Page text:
I don’t know why people, even smart people, keep saying that bankers and the rest of the Wall Street crowd don’t get it.

Dana Milbank, writing in The Washington Post, said it just the other week after Lloyd Blankfein, the Goldman Sachs chairman, testified before the Financial Crisis Inquiry Commission.

It was a remarkably arrogant performance, even for a Wall Street prima donna. Blankfein’s firm, the very exemplar of the too-big-to-fail model, received a many-multi-billion dollar bailout from the federal government last year as the Obama administration struggled to save the economy from a 1929-style grave.

It was also given permission to make itself into a bank holding company, thus avoiding the fate of Lehman Brothers, a too-big-to-fail firm that failed.

Having passed through a financial Valley of Death with the aid of the federal government, you would think that Blankfein would be a little humble. Grateful even.


He bragged, “we do a very, very good job,” and that “key attributes of our energy, culture and processes were validated” by the crisis.

So good a job had he and his colleagues done that his company was setting aside nearly $17 billion to reward them. (Blankfein himself was paid $68 million in 2007, when the seeds of our current disaster were being sown.)

The chairman of the commission tried to get Blankfein to take some sort of responsibility for something—anything at all.

“I’m troubled by your inability to accept the probability or certainty that your firm would not have made it through the storm but for the vast array of federal assistance,” the chairman said.

And later: “You were securitizing and underwriting packages of mortgages, and when it was clear the market was going bad…you kept moving this product.”

Blankfein was still having none of it.

“I know it’s become part of the narrative to some extent that people knew what was going to happen,” he said. “We did not know at any minute what would happen next.”

Did I mention he made $68 million in 2007?

My income is in the high four figures; I don’t know what’s going to happen next. When they pay you 68 million bucks, you should know.

And there’s pretty good evidence that Blankfein and his gang did know. Goldman was selling mortgage securities to its loyal customers as good investments while at the same time making (winning) bets that those securities would fall in value.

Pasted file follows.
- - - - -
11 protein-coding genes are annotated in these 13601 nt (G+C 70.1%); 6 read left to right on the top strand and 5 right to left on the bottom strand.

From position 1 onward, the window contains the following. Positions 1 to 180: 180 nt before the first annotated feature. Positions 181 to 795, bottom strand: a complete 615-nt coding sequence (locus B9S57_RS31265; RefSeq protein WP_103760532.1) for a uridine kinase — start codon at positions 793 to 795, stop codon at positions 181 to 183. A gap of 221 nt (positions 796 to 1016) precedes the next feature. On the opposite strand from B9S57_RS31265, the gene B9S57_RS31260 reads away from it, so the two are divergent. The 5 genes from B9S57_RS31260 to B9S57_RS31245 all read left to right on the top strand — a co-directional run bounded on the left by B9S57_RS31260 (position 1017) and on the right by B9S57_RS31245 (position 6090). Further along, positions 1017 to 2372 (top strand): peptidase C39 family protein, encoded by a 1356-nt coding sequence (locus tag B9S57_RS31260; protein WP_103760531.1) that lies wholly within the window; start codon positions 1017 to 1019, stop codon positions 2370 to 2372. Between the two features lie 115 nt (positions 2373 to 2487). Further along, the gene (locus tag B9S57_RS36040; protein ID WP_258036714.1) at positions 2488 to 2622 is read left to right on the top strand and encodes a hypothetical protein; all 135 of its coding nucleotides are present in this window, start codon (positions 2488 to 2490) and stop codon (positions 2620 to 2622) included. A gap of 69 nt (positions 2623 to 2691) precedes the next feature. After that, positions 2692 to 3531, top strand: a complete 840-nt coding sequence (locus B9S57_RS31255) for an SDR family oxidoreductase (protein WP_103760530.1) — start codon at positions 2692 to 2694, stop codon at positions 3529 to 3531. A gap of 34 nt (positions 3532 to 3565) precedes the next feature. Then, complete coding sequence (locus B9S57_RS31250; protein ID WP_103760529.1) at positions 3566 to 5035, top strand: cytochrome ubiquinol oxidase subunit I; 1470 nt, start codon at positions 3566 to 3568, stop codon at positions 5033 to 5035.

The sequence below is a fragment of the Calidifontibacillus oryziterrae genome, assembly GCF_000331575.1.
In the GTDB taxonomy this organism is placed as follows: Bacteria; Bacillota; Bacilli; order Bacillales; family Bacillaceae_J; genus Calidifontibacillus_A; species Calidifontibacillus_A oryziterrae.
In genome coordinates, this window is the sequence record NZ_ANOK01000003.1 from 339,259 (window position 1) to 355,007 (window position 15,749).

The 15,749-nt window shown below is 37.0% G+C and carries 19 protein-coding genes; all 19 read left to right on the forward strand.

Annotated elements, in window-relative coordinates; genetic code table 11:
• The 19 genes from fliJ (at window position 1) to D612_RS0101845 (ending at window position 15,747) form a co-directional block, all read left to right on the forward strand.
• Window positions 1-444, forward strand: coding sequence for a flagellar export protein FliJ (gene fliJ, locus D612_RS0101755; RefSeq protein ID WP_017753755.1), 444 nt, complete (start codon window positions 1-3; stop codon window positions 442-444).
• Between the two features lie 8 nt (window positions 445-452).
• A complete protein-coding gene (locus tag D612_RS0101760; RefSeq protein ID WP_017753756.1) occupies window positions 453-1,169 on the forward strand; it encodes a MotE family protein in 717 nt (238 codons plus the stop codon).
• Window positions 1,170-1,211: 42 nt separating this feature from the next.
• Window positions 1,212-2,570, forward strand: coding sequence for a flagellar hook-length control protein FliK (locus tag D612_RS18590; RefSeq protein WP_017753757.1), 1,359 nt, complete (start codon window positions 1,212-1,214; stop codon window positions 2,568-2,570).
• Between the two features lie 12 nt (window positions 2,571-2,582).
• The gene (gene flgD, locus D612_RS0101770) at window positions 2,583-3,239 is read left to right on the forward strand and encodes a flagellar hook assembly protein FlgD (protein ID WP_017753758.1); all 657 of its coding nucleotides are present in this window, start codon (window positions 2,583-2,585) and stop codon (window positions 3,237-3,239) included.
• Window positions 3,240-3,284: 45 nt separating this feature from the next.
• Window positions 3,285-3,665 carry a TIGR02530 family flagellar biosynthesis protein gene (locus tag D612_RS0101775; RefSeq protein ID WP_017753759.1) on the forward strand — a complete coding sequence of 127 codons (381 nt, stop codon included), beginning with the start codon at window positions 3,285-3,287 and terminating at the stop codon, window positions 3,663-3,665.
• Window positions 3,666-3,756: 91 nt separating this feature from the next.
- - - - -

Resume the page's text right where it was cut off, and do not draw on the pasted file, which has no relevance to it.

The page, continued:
Yet Dana Milbank, one of Washington’s better reporters, began his otherwise excellent report (from which I borrowed shamelessly) by saying:

“Goldman Sachs Chairman Lloyd Blankfein still doesn’t get it.”

Dana, baby, they get it. We’re the ones who don’t get it. The only reason these guys aren’t (officially) crooks is that, for the most part, they can bribe politicians to legitimize their scams. They laugh in the faces of people like those on the Financial Crisis Inquiry Commission. And they’d keep laughing all the way to the bank, except they are the bank.

It’s been said that Bernie Madoff was, if nothing else, a clever scoundrel. He wasn’t. He was a fool. He broke the law. You don’t have to break the law to cheat people on Wall Street. Just play by the rules (which is easy when you make the rules) and the billions come rolling in.

Which is why I hope President Obama is right when he says he’s going to be able to tax the big banks out of some of their “profits.”

There wouldn’t have been any profits had the federal government not come to the rescue of the economy. Half of the now-prosperous banks wouldn’t be here.

Instead of that bleak landscape, big banks and securities firms are on pace to pay their people about $145 billion in 2009, a record sum.

In the name of justice—a word not heard much in Washington recently—those banks and financiers should pay something back to us to help ease the pain they caused.

OtherWords columnist Donald Kaul lives in Ann Arbor, Michigan.

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